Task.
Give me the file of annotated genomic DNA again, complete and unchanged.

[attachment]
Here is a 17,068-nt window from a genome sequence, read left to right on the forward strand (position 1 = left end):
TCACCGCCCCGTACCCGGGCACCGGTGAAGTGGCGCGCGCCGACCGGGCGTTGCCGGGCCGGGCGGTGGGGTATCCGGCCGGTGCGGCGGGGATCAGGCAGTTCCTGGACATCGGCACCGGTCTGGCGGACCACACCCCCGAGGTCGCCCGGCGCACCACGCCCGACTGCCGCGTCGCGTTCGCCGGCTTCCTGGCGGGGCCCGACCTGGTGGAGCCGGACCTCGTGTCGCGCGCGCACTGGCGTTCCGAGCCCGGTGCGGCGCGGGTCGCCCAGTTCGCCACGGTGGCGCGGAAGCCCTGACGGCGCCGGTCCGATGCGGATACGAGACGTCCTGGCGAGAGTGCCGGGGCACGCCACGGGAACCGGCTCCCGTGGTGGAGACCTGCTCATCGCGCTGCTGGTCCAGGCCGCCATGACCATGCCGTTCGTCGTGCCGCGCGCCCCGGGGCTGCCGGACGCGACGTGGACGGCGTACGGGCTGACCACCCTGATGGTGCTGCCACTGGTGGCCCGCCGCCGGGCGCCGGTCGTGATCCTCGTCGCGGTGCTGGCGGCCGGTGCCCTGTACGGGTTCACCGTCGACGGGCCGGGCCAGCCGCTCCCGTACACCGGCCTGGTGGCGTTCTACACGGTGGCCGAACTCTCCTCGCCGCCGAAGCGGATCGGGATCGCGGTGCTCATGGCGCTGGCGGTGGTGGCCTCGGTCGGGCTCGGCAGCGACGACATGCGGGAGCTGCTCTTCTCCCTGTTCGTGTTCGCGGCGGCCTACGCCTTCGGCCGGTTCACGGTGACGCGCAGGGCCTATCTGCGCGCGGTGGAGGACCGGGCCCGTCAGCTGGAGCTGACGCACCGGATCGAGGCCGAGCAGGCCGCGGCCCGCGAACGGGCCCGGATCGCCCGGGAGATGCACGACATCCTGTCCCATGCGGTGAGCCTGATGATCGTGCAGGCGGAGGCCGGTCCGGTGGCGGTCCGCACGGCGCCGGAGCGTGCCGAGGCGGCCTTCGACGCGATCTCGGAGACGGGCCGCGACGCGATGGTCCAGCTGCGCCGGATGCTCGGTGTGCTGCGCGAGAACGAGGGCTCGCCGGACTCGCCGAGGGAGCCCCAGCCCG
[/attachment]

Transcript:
Here is a 17,068-nt window from a genome sequence, read left to right on the forward strand (position 1 = left end):
TCACCGCCCCGTACCCGGGCACCGGTGAAGTGGCGCGCGCCGACCGGGCGTTGCCGGGCCGGGCGGTGGGGTATCCGGCCGGTGCGGCGGGGATCAGGCAGTTCCTGGACATCGGCACCGGTCTGGCGGACCACACCCCCGAGGTCGCCCGGCGCACCACGCCCGACTGCCGCGTCGCGTTCGCCGGCTTCCTGGCGGGGCCCGACCTGGTGGAGCCGGACCTCGTGTCGCGCGCGCACTGGCGTTCCGAGCCCGGTGCGGCGCGGGTCGCCCAGTTCGCCACGGTGGCGCGGAAGCCCTGACGGCGCCGGTCCGATGCGGATACGAGACGTCCTGGCGAGAGTGCCGGGGCACGCCACGGGAACCGGCTCCCGTGGTGGAGACCTGCTCATCGCGCTGCTGGTCCAGGCCGCCATGACCATGCCGTTCGTCGTGCCGCGCGCCCCGGGGCTGCCGGACGCGACGTGGACGGCGTACGGGCTGACCACCCTGATGGTGCTGCCACTGGTGGCCCGCCGCCGGGCGCCGGTCGTGATCCTCGTCGCGGTGCTGGCGGCCGGTGCCCTGTACGGGTTCACCGTCGACGGGCCGGGCCAGCCGCTCCCGTACACCGGCCTGGTGGCGTTCTACACGGTGGCCGAACTCTCCTCGCCGCCGAAGCGGATCGGGATCGCGGTGCTCATGGCGCTGGCGGTGGTGGCCTCGGTCGGGCTCGGCAGCGACGACATGCGGGAGCTGCTCTTCTCCCTGTTCGTGTTCGCGGCGGCCTACGCCTTCGGCCGGTTCACGGTGACGCGCAGGGCCTATCTGCGCGCGGTGGAGGACCGGGCCCGTCAGCTGGAGCTGACGCACCGGATCGAGGCCGAGCAGGCCGCGGCCCGCGAACGGGCCCGGATCGCCCGGGAGATGCACGACATCCTGTCCCATGCGGTGAGCCTGATGATCGTGCAGGCGGAGGCCGGTCCGGTGGCGGTCCGCACGGCGCCGGAGCGTGCCGAGGCGGCCTTCGACGCGATCTCGGAGACGGGCCGCGACGCGATGGTCCAGCTGCGCCGGATGCTCGGTGTGCTGCGCGAGAACGAGGGCTCGCCGGACTCGCCGAGGGAGCCCCAGCCCG